India's Fist (the Foundation for Information Security and Technology) has proposed that police use key-logging software at cybercafés to keep track of terrorists.

Cybercafés offer terrorists anonymity, said Fist president Vijay Mukhi in Mumbai in a telephone interview late Tuesday. Terrorists are known to use IM (instant messengers) from companies such as Microsoft and Yahoo, and these companies don't share information from IM chats with the police, he added.

Fist, a non-profit organisation in Mumbai, is focused on cyber-security and has worked with the police on related issues. It aims to get keyloggers on computers in cybercafés throughout India, Mukhi said.

Keyloggers are software on a computer that record a user's key strokes on a computer keyboard. Data from keyloggers will be uploaded to centralised servers where it will be available to the police for scrutiny.

The move does not as yet have the approval of the Mumbai police.

The keyloggers would be activated centrally as and when a suspect walks into a cybercafé or when suspicious activity is noted, Mukhi said.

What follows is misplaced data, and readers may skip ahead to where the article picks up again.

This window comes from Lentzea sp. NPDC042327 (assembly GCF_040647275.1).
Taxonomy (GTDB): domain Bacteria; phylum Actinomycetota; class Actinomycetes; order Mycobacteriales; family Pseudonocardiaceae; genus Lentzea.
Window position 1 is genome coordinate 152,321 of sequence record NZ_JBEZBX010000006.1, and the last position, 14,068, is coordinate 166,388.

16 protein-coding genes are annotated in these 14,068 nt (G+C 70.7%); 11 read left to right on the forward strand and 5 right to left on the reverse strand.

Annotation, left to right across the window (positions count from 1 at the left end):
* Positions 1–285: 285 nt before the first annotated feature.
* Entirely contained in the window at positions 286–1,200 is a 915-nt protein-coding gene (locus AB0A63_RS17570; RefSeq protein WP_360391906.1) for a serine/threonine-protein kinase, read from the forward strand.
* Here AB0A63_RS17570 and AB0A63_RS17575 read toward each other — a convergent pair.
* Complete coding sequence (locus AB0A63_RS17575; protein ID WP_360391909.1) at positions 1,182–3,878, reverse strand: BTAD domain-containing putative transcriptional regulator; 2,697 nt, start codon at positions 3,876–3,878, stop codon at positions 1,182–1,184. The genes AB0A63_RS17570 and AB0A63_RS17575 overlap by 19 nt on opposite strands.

A number of bloggers have criticised Mukhi's proposal, saying it will put personal data of ordinary individuals at risk. But some other blogs said that it is too small a price to pay to protect against loss of life from terrorism. The police should put in place a mechanism for citizens to seek redress from any misuse of their private information, Mukhi said.

Bomb blasts by terrorists have killed a large number of people in the country. In July last year, seven bombs planted in Mumbai's suburban trains killed over 200 people and injured another 700.

Terrorists are increasingly using the Internet to communicate with one another, as they are aware that telephone and mobile phones connections are under Indian government surveillance, according to Mukhi.